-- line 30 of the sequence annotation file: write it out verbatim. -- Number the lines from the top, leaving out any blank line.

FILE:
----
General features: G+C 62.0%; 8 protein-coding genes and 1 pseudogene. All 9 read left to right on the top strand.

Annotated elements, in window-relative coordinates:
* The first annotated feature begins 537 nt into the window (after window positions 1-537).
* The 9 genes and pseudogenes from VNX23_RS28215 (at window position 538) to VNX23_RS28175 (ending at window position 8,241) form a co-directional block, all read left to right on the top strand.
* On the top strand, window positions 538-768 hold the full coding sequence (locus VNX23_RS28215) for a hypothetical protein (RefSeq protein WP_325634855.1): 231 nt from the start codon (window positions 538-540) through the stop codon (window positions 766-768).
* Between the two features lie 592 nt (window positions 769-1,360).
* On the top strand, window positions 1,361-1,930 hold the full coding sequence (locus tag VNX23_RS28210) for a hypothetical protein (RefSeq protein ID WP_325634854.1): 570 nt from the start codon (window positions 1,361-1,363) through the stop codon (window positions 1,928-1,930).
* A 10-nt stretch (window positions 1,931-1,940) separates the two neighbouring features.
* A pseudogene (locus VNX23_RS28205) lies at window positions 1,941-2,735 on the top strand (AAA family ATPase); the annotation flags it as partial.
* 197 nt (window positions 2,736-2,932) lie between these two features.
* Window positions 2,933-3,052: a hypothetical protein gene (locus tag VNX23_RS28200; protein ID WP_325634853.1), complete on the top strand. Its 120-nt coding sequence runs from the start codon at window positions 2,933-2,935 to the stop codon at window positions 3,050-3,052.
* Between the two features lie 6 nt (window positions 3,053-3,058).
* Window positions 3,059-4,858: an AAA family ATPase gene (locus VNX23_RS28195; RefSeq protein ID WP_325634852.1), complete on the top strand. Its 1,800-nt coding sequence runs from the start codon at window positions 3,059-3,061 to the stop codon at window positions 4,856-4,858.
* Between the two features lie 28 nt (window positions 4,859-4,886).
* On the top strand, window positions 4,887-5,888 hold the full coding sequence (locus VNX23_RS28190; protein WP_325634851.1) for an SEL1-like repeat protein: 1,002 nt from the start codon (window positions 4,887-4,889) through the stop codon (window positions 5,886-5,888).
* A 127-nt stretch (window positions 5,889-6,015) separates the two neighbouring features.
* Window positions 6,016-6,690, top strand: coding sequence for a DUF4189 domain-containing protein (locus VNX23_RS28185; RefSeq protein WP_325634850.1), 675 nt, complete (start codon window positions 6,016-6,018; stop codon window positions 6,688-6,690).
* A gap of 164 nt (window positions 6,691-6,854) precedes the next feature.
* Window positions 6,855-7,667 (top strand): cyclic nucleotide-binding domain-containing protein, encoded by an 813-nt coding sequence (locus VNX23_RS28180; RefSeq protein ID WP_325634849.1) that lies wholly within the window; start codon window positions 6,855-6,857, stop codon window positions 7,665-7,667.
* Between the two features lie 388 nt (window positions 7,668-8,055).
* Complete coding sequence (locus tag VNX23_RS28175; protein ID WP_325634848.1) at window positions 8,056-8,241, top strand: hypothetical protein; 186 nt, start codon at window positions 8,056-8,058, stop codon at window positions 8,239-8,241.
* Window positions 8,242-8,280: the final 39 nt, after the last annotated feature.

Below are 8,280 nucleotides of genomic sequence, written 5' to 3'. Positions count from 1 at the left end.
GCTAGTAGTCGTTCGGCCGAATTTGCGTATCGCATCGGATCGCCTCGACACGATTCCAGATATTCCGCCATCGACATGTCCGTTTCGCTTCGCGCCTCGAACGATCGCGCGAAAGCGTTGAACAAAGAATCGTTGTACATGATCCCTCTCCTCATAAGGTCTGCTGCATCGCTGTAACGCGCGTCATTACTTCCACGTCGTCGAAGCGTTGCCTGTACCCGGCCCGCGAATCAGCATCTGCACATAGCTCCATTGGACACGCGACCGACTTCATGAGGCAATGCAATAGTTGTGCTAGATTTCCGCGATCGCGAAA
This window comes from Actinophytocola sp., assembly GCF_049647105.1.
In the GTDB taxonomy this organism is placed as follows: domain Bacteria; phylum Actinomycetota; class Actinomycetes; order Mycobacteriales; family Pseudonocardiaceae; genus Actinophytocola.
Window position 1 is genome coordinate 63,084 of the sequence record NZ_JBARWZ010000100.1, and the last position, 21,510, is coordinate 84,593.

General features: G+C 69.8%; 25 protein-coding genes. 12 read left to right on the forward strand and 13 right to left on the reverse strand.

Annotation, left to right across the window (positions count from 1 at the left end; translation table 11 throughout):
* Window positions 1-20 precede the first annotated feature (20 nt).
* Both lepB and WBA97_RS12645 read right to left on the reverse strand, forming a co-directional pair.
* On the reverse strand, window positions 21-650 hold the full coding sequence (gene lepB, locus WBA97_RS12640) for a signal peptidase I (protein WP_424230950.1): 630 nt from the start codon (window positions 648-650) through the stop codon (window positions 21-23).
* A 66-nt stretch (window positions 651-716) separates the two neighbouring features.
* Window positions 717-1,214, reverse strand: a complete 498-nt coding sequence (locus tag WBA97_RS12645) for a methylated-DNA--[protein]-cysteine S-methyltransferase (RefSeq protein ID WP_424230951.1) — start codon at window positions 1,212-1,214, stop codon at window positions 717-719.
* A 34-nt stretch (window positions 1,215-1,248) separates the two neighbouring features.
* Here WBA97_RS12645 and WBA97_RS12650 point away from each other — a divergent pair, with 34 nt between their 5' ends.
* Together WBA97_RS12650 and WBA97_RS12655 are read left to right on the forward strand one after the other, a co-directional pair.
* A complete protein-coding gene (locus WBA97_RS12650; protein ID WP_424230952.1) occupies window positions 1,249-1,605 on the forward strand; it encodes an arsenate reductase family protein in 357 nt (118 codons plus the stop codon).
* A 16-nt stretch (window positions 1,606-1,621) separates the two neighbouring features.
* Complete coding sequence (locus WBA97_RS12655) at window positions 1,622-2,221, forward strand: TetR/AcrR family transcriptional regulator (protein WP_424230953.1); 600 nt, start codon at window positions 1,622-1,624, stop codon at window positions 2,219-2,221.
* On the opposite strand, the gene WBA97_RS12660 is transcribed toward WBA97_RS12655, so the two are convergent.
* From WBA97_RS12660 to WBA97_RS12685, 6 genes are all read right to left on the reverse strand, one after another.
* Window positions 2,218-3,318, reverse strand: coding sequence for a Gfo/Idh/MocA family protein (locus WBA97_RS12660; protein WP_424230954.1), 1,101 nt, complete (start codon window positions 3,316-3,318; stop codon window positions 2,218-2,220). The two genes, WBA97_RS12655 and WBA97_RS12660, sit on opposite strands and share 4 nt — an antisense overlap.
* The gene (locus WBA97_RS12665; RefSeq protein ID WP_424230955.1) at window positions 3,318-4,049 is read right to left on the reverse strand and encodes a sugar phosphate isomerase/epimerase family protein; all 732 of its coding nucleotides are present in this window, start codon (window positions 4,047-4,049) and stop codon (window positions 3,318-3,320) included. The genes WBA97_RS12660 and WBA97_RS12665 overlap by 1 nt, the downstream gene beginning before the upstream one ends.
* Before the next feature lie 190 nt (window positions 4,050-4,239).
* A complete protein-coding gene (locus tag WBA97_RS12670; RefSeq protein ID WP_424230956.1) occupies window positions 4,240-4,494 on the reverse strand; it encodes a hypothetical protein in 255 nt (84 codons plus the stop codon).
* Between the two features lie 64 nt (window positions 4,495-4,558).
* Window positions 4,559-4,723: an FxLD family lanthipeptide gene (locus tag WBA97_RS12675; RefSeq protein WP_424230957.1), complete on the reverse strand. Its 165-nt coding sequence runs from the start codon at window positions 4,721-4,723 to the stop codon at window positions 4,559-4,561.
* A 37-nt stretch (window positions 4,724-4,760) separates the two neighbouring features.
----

* Window positions 1-20 precede the first annotated feature (20 nt).